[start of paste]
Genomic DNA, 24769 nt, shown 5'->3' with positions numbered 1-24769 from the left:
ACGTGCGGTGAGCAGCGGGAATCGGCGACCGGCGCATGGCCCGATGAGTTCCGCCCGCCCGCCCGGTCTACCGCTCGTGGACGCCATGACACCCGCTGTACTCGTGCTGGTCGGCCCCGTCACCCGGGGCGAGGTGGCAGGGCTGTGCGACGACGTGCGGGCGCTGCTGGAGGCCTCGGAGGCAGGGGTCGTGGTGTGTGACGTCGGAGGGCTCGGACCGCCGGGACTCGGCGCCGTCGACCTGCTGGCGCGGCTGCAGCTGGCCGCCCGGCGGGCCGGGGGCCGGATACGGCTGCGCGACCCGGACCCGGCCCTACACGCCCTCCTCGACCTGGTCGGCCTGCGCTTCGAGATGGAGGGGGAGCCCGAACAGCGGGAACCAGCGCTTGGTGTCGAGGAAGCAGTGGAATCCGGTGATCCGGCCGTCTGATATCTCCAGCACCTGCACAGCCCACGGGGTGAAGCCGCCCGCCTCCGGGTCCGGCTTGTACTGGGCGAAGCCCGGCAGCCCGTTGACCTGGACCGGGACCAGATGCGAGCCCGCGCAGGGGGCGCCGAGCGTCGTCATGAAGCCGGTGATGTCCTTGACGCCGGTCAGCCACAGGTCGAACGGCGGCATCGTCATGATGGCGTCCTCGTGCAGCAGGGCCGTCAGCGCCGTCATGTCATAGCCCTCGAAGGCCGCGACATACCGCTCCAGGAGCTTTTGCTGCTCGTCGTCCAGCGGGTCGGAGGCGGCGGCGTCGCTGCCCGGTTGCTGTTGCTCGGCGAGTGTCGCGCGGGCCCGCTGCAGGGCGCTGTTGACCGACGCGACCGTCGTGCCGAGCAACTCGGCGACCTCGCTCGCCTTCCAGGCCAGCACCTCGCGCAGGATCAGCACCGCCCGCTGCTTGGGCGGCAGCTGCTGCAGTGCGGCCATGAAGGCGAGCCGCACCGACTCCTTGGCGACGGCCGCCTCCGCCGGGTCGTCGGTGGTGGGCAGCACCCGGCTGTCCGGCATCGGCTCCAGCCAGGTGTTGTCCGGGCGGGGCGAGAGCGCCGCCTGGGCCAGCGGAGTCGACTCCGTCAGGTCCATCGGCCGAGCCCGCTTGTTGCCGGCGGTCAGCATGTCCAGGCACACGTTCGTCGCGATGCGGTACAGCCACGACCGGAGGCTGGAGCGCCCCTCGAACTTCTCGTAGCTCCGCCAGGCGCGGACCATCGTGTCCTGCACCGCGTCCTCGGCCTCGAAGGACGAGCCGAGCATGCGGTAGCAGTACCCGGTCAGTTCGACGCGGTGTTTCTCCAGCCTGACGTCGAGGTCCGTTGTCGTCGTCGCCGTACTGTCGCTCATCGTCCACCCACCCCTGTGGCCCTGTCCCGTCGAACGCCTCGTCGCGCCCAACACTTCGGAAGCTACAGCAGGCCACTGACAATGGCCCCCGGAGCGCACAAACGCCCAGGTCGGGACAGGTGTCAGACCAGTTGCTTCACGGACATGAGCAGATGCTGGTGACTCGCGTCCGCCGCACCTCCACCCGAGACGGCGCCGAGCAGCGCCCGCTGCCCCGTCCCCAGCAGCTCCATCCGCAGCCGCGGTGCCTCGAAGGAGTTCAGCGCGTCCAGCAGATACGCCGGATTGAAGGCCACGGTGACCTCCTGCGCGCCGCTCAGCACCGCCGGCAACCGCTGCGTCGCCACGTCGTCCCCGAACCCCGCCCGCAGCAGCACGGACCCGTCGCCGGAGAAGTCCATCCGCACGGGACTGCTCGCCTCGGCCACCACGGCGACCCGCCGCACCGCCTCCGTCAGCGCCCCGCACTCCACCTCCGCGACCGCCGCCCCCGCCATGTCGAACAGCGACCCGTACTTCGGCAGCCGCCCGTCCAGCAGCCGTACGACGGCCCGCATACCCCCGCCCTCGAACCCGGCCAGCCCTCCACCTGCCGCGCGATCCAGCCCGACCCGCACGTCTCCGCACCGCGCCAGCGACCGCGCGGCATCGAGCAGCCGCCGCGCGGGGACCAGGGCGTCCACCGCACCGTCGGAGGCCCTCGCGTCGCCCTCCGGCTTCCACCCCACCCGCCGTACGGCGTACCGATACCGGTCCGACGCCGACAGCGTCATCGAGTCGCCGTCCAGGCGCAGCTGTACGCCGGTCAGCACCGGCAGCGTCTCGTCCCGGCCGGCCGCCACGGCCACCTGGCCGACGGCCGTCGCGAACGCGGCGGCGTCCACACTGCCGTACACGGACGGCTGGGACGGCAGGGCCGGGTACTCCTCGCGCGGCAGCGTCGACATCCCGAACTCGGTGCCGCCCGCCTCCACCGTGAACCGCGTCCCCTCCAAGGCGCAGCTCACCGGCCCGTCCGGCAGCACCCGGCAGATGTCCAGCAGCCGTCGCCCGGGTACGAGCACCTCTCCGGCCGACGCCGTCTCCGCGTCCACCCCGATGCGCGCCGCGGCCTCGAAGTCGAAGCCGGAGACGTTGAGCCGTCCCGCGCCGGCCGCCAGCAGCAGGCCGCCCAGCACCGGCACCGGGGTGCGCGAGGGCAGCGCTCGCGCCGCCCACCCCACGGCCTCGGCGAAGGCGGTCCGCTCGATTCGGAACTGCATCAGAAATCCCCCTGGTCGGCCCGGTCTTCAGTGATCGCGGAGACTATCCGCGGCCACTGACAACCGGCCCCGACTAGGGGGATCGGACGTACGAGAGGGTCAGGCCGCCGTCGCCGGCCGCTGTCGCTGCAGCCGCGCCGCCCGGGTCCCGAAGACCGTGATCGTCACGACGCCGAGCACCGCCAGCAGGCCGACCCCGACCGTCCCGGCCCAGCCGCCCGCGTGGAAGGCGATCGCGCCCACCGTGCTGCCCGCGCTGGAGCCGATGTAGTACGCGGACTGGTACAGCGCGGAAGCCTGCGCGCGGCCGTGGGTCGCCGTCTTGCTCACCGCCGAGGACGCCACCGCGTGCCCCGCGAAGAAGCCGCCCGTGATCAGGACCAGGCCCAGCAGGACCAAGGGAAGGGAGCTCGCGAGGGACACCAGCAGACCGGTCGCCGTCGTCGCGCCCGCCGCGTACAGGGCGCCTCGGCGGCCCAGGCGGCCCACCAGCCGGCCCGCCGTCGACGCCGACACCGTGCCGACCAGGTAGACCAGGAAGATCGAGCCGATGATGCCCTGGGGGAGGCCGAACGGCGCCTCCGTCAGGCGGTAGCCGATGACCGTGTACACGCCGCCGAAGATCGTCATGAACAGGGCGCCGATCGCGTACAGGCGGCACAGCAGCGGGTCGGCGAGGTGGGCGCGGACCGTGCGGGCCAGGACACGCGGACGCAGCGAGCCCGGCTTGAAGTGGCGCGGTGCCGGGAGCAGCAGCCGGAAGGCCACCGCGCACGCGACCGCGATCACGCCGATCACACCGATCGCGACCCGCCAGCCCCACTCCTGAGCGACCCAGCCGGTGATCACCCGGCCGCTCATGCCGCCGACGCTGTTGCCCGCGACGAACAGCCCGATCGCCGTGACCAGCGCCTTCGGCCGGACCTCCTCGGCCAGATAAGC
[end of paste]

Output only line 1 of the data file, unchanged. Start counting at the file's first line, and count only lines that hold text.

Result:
Genomic DNA, 24769 nt, shown 5'->3' with positions numbered 1-24769 from the left: